Friday, October 2, 2015 — 3:30 PM EDT

Nico Spronk, Pure Mathematics, University of Waterloo

"On similarity for completely bounded representations of Fourier algebras"

Let $G$ be a locally compact group.   Dixmier's unitarization theorem for
bounded continuous group representations may be restated as follows:  if
$G$ is amenable, then every bounded representation for the group algebra on a Hilbert space, $\pi:L^1(G)\to\mathcal{B}(\mathcal{H})$, admits an invertible $S$ in $\mathcal{B}(\mathcal{H})$ for which
\[
S\pi(\cdot)S^{-1}\text{ is a }*\text{-representation, and
}\|S\|\|S^{-1}\|\leq \|\pi\|^2. \tag{$\dagger$}
\]
In the `90s, Pisier showed that ($\dagger$) implies amenability of $G$.
The Fourier algebra $A(G)$ is the dual object to $L^1(G)$ in a manner
which generalizes Pontryagin duality.  It is a commutative self-adjoint
Banach algebra of functions on $G$ which is the predual of the von Neuman algebra generated by the left regular representation of $G$.  As such, the operator space structure on $A(G)$ is generally non-trivial.  However, every $*$-representation of $A(G)$ factors through the commutative C*-algebra of continuous functions vanishing at infinity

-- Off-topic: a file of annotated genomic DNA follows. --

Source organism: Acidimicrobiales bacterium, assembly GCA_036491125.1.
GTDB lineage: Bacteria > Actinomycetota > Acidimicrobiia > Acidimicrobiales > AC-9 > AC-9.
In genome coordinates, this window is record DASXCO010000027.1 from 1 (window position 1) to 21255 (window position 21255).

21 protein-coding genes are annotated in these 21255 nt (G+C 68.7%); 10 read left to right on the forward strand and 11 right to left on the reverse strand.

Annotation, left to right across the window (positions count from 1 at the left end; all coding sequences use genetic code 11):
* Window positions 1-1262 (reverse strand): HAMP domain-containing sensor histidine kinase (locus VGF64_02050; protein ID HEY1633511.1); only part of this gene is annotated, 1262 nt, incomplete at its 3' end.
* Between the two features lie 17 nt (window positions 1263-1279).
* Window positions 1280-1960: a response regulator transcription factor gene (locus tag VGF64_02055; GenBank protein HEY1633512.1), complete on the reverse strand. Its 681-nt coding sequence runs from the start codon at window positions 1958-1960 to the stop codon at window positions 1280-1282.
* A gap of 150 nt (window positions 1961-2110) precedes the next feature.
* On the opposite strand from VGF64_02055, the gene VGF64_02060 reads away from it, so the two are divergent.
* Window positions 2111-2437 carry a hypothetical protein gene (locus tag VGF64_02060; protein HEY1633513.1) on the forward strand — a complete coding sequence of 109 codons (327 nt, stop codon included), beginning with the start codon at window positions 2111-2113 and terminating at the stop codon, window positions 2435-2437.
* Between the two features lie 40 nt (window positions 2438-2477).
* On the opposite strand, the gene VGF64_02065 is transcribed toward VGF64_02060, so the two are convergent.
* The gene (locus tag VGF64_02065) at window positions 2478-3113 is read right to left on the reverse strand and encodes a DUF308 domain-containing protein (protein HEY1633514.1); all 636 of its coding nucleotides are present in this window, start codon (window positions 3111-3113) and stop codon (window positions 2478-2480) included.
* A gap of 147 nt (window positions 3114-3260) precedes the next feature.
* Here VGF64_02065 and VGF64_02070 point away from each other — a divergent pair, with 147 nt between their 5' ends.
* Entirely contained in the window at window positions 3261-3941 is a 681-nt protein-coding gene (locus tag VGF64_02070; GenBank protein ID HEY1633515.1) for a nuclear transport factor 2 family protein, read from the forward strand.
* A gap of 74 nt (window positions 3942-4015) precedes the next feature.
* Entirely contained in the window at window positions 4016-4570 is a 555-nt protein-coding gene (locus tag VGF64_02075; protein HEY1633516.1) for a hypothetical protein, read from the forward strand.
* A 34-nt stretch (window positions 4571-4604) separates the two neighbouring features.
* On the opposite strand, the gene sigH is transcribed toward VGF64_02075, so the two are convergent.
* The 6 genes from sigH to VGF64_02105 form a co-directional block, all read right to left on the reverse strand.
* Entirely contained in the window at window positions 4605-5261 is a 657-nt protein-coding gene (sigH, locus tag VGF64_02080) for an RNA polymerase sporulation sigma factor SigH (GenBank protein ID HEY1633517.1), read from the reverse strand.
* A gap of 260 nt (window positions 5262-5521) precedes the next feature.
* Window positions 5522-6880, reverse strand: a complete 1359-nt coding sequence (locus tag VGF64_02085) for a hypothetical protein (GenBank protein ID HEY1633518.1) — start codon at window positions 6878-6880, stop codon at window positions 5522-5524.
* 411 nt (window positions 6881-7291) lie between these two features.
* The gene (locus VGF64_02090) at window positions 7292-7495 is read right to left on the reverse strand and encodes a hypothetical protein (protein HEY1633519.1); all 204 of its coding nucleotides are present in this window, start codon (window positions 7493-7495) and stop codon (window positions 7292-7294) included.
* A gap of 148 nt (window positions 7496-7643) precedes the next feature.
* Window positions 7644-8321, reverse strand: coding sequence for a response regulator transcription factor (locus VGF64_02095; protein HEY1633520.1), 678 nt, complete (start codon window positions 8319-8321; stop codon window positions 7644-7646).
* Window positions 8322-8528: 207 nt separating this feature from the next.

$\mathcal{C}_0(G)$, and hence is completely bounded.  Due to the
considerations around the duality of $A(G)$ with $L^1(G)$, we suspect that for any completely bounded representation
$\pi:A(G)\to\mathcal{B}(\mathcal{H})$ that there is an $S$ in
$\mathcal{B}(\mathcal{H})$ for which an analogue of ($\dagger$) holds.
H.H. Lee (Seoul) and E. Samei (Saskatchewan) and I have found a proof for this result for a wide class of groups which includes amenable groups and small-invariant neighbourhood (hence discrete) groups.


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